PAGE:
PowerShell scripts seen in around 38% of malware incidents. Microsoft’s PowerShell task automation framework is becoming one of the most popular tools for coding and enhancing malware, a Carbon Black study has discovered.
Aggregating data from over 1,100 separate investigations from 20 security firms, Carbon Black says that PowerShell was used in 38 percent of all the attacks they analyzed.
Respondents said that, in 31 percent of all the situations, their clients reported not receiving any warnings about the ongoing attacks.
PowerShell, a favorite tool for targeted attacks and commodity malware
In 87 percent of cases, the PowerShell malware was part of a shotgun approach, while for the rest, the malware was part of a targeted attack, specific to hacker groups and state-sponsored actors.
By shotgun approach malware, we mean common malware such as ransomware, click fraud bots, and other threats where the attacker doesn’t care whom they infect as long as they infect someone.
Carbon Black claims that over half of these incidents were related to Vawtrack, a banking trojan that heavily uses PowerShell in its source code.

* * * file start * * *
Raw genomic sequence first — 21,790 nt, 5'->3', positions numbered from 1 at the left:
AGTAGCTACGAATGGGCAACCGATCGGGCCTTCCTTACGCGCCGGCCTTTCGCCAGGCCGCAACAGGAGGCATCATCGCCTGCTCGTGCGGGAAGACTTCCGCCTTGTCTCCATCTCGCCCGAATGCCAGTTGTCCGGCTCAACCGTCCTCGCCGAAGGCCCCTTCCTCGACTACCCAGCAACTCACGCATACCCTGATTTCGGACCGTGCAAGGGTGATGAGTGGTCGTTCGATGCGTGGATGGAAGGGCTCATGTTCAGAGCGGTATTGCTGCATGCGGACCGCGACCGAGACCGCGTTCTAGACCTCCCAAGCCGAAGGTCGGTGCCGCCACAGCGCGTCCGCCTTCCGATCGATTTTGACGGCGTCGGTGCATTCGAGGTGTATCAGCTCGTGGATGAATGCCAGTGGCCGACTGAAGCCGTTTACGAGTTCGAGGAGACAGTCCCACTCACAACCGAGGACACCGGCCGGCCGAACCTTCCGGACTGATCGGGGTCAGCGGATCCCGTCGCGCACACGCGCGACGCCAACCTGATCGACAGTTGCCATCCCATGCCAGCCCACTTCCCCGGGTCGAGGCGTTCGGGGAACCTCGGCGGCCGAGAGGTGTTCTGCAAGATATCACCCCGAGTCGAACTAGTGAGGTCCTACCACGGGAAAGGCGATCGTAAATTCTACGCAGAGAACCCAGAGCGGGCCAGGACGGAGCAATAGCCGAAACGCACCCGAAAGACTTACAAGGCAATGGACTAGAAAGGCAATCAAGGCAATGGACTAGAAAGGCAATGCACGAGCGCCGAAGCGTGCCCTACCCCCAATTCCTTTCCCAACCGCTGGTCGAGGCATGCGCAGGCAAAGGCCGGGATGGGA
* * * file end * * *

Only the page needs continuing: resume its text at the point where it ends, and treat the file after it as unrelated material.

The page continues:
Respondents said that, most of the time, the PowerShell-based malware was distributed via social engineering techniques and that it targeted mostly corporate networks and financial data, aiming to steal information or disrupt services.
Detecting PowerShell malware is as impractical as banning PowerShell
Because PowerShell is a ubiquitous technology within the Windows ecosystem, detecting PowerShell-based malware is almost impossible, since there’s no technical method of distinguishing between good and malicious PowerShell source code.
For this reason, security researchers expect PowerShell to become a prevalent technology in malware design, but also because toolkits like PowerSploit, PowerShell Empire, p0wnedShell, and the Social-Engineer Toolkit are making it easier to use PowerShell exploits out of the box.
As for blocking PowerShell, security researchers say this is impractical. “Unlike other common technologies such as Java and Adobe Flash, which IT administrators can more easily remove or ban, many organizations and applications rely on PowerShell to manage their critical systems.”
One of the most recent PowerShell-based malware families is the PowerWare ransomware.
More intricate details are offered in Carbon Black’s ‘PowerShell’ Deep Dive report, available for download.
Working as a cyber security solutions architect, Alisa focuses on application and network security. Before joining us she held a cyber security researcher positions within a variety of cyber security start-ups. She also experience in different industry domains like finance, healthcare and consumer products.